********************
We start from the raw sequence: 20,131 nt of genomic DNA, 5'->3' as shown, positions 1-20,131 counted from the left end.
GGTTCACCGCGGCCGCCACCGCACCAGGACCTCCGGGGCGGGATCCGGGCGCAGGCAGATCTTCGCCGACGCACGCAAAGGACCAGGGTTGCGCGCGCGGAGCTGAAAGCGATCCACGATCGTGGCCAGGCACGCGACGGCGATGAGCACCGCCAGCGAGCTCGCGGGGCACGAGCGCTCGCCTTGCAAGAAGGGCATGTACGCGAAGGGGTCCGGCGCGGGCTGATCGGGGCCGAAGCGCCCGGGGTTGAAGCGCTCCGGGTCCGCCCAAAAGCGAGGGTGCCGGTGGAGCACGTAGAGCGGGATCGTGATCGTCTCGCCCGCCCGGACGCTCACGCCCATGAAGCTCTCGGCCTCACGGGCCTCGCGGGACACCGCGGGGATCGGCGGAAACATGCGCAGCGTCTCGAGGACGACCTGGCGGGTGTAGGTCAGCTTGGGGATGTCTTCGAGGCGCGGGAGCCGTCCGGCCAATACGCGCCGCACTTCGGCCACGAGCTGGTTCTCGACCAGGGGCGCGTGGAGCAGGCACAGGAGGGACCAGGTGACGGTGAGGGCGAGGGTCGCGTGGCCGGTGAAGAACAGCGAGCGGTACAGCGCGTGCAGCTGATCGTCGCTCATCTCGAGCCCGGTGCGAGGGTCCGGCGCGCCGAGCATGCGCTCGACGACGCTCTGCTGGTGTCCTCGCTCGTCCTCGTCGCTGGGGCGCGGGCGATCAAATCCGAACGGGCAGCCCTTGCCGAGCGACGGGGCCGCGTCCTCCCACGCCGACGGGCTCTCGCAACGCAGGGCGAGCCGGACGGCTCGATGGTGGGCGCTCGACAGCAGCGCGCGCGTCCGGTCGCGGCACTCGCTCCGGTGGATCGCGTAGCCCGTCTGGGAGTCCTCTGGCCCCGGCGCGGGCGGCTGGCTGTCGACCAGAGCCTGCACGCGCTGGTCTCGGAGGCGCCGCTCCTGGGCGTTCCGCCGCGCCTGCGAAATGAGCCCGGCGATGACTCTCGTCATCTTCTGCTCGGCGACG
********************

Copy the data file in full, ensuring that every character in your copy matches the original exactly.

We start from the raw sequence: 20,131 nt of genomic DNA, 5'->3' as shown, positions 1-20,131 counted from the left end.
GGTTCACCGCGGCCGCCACCGCACCAGGACCTCCGGGGCGGGATCCGGGCGCAGGCAGATCTTCGCCGACGCACGCAAAGGACCAGGGTTGCGCGCGCGGAGCTGAAAGCGATCCACGATCGTGGCCAGGCACGCGACGGCGATGAGCACCGCCAGCGAGCTCGCGGGGCACGAGCGCTCGCCTTGCAAGAAGGGCATGTACGCGAAGGGGTCCGGCGCGGGCTGATCGGGGCCGAAGCGCCCGGGGTTGAAGCGCTCCGGGTCCGCCCAAAAGCGAGGGTGCCGGTGGAGCACGTAGAGCGGGATCGTGATCGTCTCGCCCGCCCGGACGCTCACGCCCATGAAGCTCTCGGCCTCACGGGCCTCGCGGGACACCGCGGGGATCGGCGGAAACATGCGCAGCGTCTCGAGGACGACCTGGCGGGTGTAGGTCAGCTTGGGGATGTCTTCGAGGCGCGGGAGCCGTCCGGCCAATACGCGCCGCACTTCGGCCACGAGCTGGTTCTCGACCAGGGGCGCGTGGAGCAGGCACAGGAGGGACCAGGTGACGGTGAGGGCGAGGGTCGCGTGGCCGGTGAAGAACAGCGAGCGGTACAGCGCGTGCAGCTGATCGTCGCTCATCTCGAGCCCGGTGCGAGGGTCCGGCGCGCCGAGCATGCGCTCGACGACGCTCTGCTGGTGTCCTCGCTCGTCCTCGTCGCTGGGGCGCGGGCGATCAAATCCGAACGGGCAGCCCTTGCCGAGCGACGGGGCCGCGTCCTCCCACGCCGACGGGCTCTCGCAACGCAGGGCGAGCCGGACGGCTCGATGGTGGGCGCTCGACAGCAGCGCGCGCGTCCGGTCGCGGCACTCGCTCCGGTGGATCGCGTAGCCCGTCTGGGAGTCCTCTGGCCCCGGCGCGGGCGGCTGGCTGTCGACCAGAGCCTGCACGCGCTGGTCTCGGAGGCGCCGCTCCTGGGCGTTCCGCCGCGCCTGCGAAATGAGCCCGGCGATGACTCTCGTCATCTTCTGCTCGGCGACG